On several occasions recently, Carolina Hurricanes head coach Bill Peters has shed some insight into his relationship with the team’s analytics department.
On the July 28 edition of Marek vs. Wyshynski, Peters was asked specifically by Jeff Marek about what sort of barriers there might be between information getting to him from Eric Tulsky. On some teams, Marek posited, the information can take awhile to get there because it goes from the assistant general manager to the assistant coaches and then to the head coach.
So how does the dynamic work between the analytics department and the head coach in Carolina?
“Well, it’s real easy. I think his extension is 3614,” deadpanned Peters, to laughter from Marek. “I call him and I ask him to come down into the war room. Then when it’s time to get back to work and I’m done with him, I kick him out because he’d stay down there all day. So I kick him out and I say, ‘We’ve got to go to work. We practice here at 11, so you’ve got to leave.’
“… I give him projects, but he kind of scoffs at them because they’re so simple-minded. He likes the big, long elaborate ones. But I like the information, and he gives us real good information.”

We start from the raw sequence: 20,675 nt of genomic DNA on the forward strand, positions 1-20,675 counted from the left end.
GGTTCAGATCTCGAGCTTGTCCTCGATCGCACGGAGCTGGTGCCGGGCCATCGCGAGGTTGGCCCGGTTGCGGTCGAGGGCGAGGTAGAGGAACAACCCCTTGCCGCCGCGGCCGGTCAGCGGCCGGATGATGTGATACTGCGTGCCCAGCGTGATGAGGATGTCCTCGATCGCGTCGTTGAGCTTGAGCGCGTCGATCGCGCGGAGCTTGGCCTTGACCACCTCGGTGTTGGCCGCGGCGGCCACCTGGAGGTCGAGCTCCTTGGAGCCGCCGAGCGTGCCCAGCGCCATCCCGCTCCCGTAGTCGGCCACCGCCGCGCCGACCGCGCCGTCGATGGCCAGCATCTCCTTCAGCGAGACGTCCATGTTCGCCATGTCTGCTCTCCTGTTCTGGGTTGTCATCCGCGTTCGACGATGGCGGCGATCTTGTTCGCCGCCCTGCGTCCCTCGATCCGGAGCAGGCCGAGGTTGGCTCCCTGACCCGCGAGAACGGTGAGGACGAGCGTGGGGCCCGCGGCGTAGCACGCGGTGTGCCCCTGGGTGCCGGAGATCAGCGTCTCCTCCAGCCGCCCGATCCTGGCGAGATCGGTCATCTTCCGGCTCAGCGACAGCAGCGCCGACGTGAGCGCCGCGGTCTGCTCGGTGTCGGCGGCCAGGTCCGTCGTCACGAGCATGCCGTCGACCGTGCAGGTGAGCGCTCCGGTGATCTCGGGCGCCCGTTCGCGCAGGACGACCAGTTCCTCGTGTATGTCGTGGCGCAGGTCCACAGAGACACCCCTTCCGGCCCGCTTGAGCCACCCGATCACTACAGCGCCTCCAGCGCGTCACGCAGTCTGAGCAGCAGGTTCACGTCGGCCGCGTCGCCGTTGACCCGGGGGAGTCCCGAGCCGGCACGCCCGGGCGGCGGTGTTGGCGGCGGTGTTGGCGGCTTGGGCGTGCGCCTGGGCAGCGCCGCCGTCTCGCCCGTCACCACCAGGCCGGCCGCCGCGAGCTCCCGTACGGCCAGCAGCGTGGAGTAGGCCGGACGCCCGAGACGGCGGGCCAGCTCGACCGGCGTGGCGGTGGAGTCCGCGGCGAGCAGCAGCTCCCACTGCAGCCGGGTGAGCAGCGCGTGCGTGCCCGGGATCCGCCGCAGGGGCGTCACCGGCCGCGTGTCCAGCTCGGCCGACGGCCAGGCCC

During an appearance on SiriusXMNHL a few weeks ago, Peters offered a further understanding into the time frame of his work with the team’s analytics side, as well as where he fits in general with the methodology.
“I’m a little bit old school, but I’m not a dinosaur to the fact that I know analytics are important,” said Peters. “It’s not on a day-to-day. It’s not on a game-to-game basis. It’s more on a segment basis, whether it’s a 10-game segment or what have you.
“But they’ll bring things to me – line combinations, who worked together. And what I think analytics do for me, as a coach, they provoke thought and they initiate good conversation.
“To be 100 percent honest with you, I think analytics are more a management tool, but it’s useful for a coach. But it’s not the way I coach. I coach by being right there. On the day-to-day, I’m with them. I’m having an interaction with the player. I know what’s going on between shifts. I know how the guys are when they come off the ice. I know who’s got their ‘A’ game. I know who’s struggling. And analytics can’t tell you that.
“So I coach by being there. By feeling it out. By talking to Roddie and Smithie. And then the analytics support either what we see, or they provoke thought and conversation.”
Source: Marek vs. Wyshynki, SiriusXMNHL/ Transcript: Nichols